How to Unplug on Your Next Vacation

You've planned your vacation for months, but now you need to leave the office behind. Here are some tips that will help make it a relaxing trip.

In the midst of the daily grind, do visions of vacation bliss dance through your head? You know the scenes: lazy days at the beach, bonding with friends and loved ones, or finally reading that novel you've had on your nightstand for months. You long for a vacation, but feel too guilty to take time off. You’re not alone. American workers lost an estimated 169 million vacations days in 2013, due largely to a culture that makes it difficult to take time off.

Despite Americans citing quality family time as the most important benefit of travel and recent research showing vacations help workers be more productive, sleep better and even improve posture, nearly half of Americans say they plan not to take all their paid time off. Leaving vacation days unused means Americans are forfeiting the health benefits and additional family time associated with time off. However, taking time off doesn’t necessarily mean a total respite from work. The majority of Americans report working while on vacation. This is hardly a surprise, given that technology now makes it easier than ever before to check emails and take business calls while on vacation. This tendency affects a person's ability to fully relax and enjoy vacations with their families.

But, not all hope for a work-free holiday is lost. These seven tips will help you make a guilt-free transition from work mode into vacation mode, so you can enjoy what matters most without facing negative consequences when you return to the office.

1) Give Notice and Prepare in Advance

Let no one say your vacation caught him or her off guard. Plan your vacation well in advance, and notify co-workers of your pending absence as early as possible. Block out your vacation dates on your work calendar so co-workers will see you are unavailable for meetings or calls on those days.

In the weeks before you depart, do any work you can in advance to save yourself from stress or being overwhelmed when you return to the office.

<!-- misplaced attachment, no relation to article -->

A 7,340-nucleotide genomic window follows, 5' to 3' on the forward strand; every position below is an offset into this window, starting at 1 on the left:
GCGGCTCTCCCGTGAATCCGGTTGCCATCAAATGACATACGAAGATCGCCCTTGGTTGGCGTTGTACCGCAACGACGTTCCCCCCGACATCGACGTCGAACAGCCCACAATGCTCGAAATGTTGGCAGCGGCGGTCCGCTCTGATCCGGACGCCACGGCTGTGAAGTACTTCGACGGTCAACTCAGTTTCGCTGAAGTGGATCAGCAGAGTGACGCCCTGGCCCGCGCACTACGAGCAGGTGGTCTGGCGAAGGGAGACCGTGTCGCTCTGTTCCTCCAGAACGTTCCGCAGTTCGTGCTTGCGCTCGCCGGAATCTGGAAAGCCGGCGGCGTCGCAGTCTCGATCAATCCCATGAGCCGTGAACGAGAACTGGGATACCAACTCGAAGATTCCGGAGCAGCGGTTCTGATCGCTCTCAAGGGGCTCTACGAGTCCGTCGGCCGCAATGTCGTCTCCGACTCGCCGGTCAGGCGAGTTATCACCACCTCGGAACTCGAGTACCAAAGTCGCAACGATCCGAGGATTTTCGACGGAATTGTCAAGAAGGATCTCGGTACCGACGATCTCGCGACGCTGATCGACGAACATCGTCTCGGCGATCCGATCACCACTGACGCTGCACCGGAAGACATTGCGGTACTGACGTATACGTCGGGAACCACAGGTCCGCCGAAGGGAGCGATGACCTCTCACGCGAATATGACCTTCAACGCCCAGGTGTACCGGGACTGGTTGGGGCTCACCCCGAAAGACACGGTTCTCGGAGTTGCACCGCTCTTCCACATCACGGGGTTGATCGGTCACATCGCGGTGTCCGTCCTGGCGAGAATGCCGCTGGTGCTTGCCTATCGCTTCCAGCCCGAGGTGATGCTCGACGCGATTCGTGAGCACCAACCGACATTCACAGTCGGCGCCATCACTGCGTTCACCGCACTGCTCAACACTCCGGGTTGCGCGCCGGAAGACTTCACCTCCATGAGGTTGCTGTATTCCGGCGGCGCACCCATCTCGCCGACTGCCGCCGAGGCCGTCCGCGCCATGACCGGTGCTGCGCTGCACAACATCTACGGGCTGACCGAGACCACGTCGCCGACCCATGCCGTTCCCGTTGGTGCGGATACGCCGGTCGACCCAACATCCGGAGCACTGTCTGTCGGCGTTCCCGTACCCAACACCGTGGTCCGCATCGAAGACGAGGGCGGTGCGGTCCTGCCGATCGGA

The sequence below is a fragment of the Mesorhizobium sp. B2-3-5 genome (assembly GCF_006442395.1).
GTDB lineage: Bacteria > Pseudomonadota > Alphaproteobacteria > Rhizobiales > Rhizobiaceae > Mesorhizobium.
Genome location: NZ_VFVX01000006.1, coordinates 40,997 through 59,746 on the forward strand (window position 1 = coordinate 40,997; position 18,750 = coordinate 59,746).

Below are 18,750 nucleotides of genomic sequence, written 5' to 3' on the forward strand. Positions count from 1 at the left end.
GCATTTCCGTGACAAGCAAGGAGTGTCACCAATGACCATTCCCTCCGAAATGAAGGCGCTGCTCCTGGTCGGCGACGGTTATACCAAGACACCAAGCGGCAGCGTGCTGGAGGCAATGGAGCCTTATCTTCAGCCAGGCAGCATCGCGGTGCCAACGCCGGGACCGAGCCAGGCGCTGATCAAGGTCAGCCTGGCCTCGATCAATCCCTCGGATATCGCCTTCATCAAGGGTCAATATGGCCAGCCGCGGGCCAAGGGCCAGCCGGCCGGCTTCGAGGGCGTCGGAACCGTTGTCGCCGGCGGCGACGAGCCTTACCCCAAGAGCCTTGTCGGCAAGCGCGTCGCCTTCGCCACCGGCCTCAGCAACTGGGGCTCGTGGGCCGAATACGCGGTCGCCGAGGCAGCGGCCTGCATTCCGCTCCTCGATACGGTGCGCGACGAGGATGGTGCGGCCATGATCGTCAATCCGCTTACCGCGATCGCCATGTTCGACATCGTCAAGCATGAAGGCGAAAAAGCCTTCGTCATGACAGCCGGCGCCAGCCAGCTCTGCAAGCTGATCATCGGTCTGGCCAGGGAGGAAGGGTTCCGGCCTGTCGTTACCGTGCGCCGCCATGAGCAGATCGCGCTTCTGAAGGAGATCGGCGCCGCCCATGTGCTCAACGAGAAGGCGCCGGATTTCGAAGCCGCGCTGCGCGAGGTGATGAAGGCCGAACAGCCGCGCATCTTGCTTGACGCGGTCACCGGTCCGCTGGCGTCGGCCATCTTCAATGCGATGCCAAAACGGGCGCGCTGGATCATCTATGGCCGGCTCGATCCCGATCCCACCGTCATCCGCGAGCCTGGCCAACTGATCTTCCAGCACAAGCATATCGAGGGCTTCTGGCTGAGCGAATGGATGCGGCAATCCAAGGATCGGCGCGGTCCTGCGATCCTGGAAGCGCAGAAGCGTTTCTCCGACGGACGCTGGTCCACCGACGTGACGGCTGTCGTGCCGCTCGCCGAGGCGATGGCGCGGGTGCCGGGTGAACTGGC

2) Establish a Chain of Command in Your Absence

Select one or two co-workers to act as your backup during your absence. Fill them in on all projects and commitments they might need to handle while you're away. If you work closely with clients or outside vendors, let them know of your departure and whom they can connect with while you’re away. 

3) Leave Emergency Contact Information

Hopefully, nothing erupts at the office while you're relaxing at the hotel pool. But if something does ignite, make sure your primary work contact has your emergency contact information and can quickly reach you. Be sure to specify what qualifies as an emergency so you're not getting pinged for faux fire drills continuously throughout your trip.

4) Create a Detailed Out-of-Office Reply

Draft an out-of-office reply email that indicates how long you'll be away and provides specific contact information for the person filling in for you while you’re gone. Here is your opportunity to let your contacts know that you won't be responding immediately to emails, and that they should email you again after your return to the office. This allows you to depart for your vacation guilt-free, because anyone who emails you will be told you’re not there and who to contact if in need of immediate assistance.

Every workplace has different standards for disconnecting during vacations. It may not be realistic to go completely dark. In that case, communicate to bosses and co-workers about exactly how often you will be available to check emails or return calls during your absence. Also, let your travel companions know in advance so they know how often you might be checking in with work while you’re away. Once on vacation, stick to your plan.  

5) Disable Email Notifications and Develop a Check-in Routine

Few things can put a damper on vacation more than hearing your phone ping with new email alerts. Who sent me something? What’s wrong? What do I need to do? And just like that, you’re distracted. Eliminate these distractions by disabling your email notifications or deleting your email app entirely.

If you can’t afford to completely turn off your work emails, establish a specific time — and time limit — for checking email each day. Then only address the highest priority items and delegate the rest. Doing this will help you stick to your plan and maintain consistent expectations for yourself and your team.

6) Go Analog: Leave Your Smartphone in Your Hotel Room

Remember when you looked at your watch to check time and took pictures with a camera rather than your smartphone? Revert to that simpler time by leaving your smartphone in the hotel so you'll avoid the temptation to peek at work emails. At first you might find yourself reaching in your pocket to check email or Facebook, and feel a flutter of anxiety when you realize your smartphone is missing. But soon you'll discover the freedom that comes with being disconnected from the digital world and the joy of living in the moment with your family.

7) Re-acclimate After Your Return

Alas, every vacation must come to an end. When you return home, skim your emails as you unpack. You'll eliminate stress and save yourself time your first day back at the office. And while you’re at it, picture the next few places you’d like to visit. Having a vacation in sight is always a good thing.

Now pack your bags, take a deep breath, and enjoy your hard-earned vacation.

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About the Author

Valerie Conners is a travel writer specializing in southeastern U.S. destinations. She’s contributed to Condé Nast Traveler, BBC Travel, Travel Channel and Frommer's travel guides.